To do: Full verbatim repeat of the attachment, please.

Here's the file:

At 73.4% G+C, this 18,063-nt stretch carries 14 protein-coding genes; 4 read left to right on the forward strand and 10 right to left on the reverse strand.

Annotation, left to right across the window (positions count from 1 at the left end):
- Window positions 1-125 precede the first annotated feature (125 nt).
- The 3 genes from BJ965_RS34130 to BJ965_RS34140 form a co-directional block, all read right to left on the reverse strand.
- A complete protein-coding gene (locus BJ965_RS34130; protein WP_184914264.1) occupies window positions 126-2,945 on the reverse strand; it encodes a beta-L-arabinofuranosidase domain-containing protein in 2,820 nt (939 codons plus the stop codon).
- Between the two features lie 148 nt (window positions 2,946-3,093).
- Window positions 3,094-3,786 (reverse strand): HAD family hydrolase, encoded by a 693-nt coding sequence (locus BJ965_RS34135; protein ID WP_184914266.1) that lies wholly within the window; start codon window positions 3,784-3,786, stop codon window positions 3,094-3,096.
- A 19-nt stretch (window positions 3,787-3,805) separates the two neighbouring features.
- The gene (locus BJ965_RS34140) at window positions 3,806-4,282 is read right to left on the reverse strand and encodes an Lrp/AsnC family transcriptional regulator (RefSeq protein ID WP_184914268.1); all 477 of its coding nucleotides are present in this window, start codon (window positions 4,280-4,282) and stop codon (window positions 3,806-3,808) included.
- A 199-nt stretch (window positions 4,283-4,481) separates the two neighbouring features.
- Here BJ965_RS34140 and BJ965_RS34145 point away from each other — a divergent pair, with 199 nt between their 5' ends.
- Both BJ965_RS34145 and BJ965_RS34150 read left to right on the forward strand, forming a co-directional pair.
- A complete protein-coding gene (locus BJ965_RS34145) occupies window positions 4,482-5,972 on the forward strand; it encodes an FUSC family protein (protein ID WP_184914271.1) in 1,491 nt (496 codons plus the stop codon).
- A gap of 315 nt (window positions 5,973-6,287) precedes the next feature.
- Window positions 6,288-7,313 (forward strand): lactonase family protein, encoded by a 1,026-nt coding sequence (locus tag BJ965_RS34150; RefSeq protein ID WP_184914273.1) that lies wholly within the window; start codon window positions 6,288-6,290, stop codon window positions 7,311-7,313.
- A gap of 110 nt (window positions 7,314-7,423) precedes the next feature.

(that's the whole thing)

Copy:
At 73.4% G+C, this 18,063-nt stretch carries 14 protein-coding genes; 4 read left to right on the forward strand and 10 right to left on the reverse strand.

Annotation, left to right across the window (positions count from 1 at the left end):
- Window positions 1-125 precede the first annotated feature (125 nt).
- The 3 genes from BJ965_RS34130 to BJ965_RS34140 form a co-directional block, all read right to left on the reverse strand.
- A complete protein-coding gene (locus BJ965_RS34130; protein WP_184914264.1) occupies window positions 126-2,945 on the reverse strand; it encodes a beta-L-arabinofuranosidase domain-containing protein in 2,820 nt (939 codons plus the stop codon).
- Between the two features lie 148 nt (window positions 2,946-3,093).
- Window positions 3,094-3,786 (reverse strand): HAD family hydrolase, encoded by a 693-nt coding sequence (locus BJ965_RS34135; protein ID WP_184914266.1) that lies wholly within the window; start codon window positions 3,784-3,786, stop codon window positions 3,094-3,096.
- A 19-nt stretch (window positions 3,787-3,805) separates the two neighbouring features.
- The gene (locus BJ965_RS34140) at window positions 3,806-4,282 is read right to left on the reverse strand and encodes an Lrp/AsnC family transcriptional regulator (RefSeq protein ID WP_184914268.1); all 477 of its coding nucleotides are present in this window, start codon (window positions 4,280-4,282) and stop codon (window positions 3,806-3,808) included.
- A 199-nt stretch (window positions 4,283-4,481) separates the two neighbouring features.
- Here BJ965_RS34140 and BJ965_RS34145 point away from each other — a divergent pair, with 199 nt between their 5' ends.
- Both BJ965_RS34145 and BJ965_RS34150 read left to right on the forward strand, forming a co-directional pair.
- A complete protein-coding gene (locus BJ965_RS34145) occupies window positions 4,482-5,972 on the forward strand; it encodes an FUSC family protein (protein ID WP_184914271.1) in 1,491 nt (496 codons plus the stop codon).
- A gap of 315 nt (window positions 5,973-6,287) precedes the next feature.
- Window positions 6,288-7,313 (forward strand): lactonase family protein, encoded by a 1,026-nt coding sequence (locus tag BJ965_RS34150; RefSeq protein ID WP_184914273.1) that lies wholly within the window; start codon window positions 6,288-6,290, stop codon window positions 7,311-7,313.
- A gap of 110 nt (window positions 7,314-7,423) precedes the next feature.